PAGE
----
|Brocker I 313
Colonialism/Césaire: Thesis: Colonization is working to decivilize the colonizer, to brutalize it in the true sense of the word, to degrade it, to awaken buried instincts, the lewdness, the violence, the racial hatred, the moral relativism in it. (...) This feralization spread throughout Europe and led to the Holocaust, which was not a break in civilization, but an inner consequence of colonization. (1)
Brocker I 314
For Césaire, colonialism is definitely a European project.
1) There is a "recoil" of colonial experiences to Europe itself.
2) Europe appears as a hopeless case: a dead end at the end of which Hitler stands. "Whether you like it or not: at the end of the impasse Europe, I mean the Europe of the Adenauer, Schuman, Bidault and some others, Hitler is waiting. At the end of capitalism, which seeks to survive itself, Hitler waits. At the end of formal humanism and philosophical renunciation waits Hitler" (2).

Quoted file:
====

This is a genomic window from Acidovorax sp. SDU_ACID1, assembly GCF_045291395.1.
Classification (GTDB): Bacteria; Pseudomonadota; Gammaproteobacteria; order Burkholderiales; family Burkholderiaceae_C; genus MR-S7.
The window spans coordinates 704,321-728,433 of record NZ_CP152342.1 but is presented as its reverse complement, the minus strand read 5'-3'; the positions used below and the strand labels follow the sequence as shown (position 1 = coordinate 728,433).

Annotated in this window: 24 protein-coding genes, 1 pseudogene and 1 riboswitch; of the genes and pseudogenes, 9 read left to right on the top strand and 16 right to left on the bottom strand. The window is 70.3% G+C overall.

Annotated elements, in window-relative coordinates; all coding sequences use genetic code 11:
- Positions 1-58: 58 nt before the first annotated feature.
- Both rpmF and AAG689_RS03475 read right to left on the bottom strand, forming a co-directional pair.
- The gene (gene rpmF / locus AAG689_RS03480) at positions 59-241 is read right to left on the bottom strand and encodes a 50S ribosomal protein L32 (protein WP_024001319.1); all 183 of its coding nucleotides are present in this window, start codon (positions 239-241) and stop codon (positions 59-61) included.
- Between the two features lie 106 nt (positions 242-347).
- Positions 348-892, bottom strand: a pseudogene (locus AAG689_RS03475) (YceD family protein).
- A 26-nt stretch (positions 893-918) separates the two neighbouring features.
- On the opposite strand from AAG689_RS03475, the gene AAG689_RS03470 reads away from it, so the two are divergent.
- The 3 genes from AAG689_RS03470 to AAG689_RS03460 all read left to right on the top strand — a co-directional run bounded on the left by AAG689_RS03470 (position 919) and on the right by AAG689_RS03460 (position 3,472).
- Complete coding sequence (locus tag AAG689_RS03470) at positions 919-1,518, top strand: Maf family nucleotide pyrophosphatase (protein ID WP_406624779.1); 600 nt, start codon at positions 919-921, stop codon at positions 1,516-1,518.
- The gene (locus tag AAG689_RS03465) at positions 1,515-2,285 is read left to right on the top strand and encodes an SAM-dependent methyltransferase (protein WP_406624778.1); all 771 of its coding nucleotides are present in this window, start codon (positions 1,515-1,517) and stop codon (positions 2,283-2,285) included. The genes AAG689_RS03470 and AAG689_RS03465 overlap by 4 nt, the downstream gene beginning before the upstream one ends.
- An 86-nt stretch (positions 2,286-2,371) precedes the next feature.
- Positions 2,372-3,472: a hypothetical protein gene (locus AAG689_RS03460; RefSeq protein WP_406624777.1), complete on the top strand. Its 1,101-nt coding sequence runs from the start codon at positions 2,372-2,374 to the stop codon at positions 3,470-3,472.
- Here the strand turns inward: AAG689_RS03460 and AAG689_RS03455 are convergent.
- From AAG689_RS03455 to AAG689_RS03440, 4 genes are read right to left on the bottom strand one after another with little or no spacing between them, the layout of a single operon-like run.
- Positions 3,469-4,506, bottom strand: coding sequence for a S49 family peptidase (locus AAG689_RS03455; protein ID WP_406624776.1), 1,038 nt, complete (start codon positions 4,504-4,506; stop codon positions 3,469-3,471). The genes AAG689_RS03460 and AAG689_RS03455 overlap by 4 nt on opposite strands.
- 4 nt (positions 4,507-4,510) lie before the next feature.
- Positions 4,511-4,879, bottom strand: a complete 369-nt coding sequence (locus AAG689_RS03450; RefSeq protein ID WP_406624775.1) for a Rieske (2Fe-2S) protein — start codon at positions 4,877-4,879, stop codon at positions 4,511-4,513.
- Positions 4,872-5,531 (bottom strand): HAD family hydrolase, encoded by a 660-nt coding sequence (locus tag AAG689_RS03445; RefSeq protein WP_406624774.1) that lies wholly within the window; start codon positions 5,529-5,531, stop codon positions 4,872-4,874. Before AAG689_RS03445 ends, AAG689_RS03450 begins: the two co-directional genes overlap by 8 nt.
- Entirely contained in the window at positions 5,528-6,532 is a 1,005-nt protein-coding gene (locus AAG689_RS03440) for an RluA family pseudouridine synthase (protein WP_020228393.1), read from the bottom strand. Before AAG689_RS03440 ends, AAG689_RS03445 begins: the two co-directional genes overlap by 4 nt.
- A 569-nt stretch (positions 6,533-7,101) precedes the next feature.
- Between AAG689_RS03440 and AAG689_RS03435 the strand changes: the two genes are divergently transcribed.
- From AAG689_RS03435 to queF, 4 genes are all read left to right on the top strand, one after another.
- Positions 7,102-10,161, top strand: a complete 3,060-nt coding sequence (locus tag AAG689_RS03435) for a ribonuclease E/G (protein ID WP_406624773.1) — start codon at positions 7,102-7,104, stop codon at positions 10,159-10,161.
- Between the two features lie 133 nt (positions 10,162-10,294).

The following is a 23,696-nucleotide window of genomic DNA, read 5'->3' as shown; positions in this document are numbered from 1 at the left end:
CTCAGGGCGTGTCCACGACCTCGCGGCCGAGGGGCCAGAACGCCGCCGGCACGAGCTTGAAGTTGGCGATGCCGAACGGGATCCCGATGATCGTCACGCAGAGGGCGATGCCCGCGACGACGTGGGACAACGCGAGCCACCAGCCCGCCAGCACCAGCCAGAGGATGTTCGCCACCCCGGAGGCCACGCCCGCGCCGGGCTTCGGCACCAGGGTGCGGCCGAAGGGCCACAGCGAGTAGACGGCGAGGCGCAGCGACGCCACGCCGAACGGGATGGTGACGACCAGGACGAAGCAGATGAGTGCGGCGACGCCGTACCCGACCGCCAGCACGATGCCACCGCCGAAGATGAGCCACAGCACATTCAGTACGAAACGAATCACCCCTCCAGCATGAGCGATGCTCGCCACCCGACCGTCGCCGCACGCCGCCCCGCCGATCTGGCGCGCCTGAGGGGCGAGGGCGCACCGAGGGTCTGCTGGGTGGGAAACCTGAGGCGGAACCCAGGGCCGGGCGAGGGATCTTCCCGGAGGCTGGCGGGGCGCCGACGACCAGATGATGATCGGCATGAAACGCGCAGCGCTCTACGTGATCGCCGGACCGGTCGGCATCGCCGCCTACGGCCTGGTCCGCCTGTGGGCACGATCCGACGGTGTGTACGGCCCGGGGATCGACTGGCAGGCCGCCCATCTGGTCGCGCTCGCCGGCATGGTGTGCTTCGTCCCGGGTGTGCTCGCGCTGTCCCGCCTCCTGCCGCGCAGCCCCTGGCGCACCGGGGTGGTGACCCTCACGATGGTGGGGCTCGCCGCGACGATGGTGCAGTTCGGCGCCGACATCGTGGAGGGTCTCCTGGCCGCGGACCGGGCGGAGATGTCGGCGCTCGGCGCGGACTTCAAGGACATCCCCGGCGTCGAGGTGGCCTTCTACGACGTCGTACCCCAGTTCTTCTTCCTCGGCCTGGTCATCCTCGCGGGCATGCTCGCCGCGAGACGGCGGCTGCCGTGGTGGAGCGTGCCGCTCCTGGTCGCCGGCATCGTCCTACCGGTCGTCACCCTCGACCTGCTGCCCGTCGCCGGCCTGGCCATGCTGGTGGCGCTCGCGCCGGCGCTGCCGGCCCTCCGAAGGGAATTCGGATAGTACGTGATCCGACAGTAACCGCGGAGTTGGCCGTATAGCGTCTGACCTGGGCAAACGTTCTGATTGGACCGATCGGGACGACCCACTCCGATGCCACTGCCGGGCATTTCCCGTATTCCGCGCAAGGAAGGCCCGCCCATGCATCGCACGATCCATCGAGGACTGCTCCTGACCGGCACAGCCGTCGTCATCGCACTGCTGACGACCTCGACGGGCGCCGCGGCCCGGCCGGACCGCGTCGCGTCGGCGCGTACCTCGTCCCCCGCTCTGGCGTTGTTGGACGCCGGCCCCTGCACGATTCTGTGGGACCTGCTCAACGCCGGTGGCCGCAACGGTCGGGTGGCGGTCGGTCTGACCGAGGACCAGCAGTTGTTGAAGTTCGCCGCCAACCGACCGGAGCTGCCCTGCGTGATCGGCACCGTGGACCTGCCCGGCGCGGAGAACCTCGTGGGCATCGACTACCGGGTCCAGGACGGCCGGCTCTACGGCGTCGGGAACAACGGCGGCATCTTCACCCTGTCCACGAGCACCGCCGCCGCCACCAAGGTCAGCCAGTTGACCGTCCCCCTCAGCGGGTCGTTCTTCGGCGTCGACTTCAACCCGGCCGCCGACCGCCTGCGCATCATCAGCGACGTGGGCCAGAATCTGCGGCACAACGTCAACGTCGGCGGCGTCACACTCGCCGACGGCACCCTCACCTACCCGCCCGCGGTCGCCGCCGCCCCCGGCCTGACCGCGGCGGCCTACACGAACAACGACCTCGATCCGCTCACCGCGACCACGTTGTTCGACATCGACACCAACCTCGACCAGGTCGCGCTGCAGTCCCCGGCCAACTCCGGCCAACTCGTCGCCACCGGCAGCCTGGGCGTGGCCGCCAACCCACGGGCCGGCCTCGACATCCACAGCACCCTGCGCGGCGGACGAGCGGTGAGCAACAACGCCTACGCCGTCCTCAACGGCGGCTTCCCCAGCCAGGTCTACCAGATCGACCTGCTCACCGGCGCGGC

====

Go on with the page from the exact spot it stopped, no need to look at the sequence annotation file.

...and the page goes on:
1. Aimé Césaire, Discours sur le colonialisme, Paris 1950. Dt.: Aimé Césaire, Über den Kolonialismus, Berlin 1968, S. 10f.
2. Ibid. p. 13.
Andreas Eckert, „Aimé Césaire, Über den Kolonialismus (1950)“ in: Manfred Brocker (Hg.) Geschichte des politischen Denkens. Das 20. Jahrhundert. Frankfurt/M. 2018._____________Explanation of symbols: Roman numerals indicate the source, arabic numerals indicate the page number. The corresponding books are indicated on the right hand side. ((s)…): Comment by the sender of the contribution. The note [Author1]Vs[Author2] or [Author]Vs[term] is an addition from the Dictionary of Arguments. If a German edition is specified, the page numbers refer to this edition.
Discours sur le colonialisme Paris 1950
Geschichte des politischen Denkens. Das 20. Jahrhundert Frankfurt/M. 2018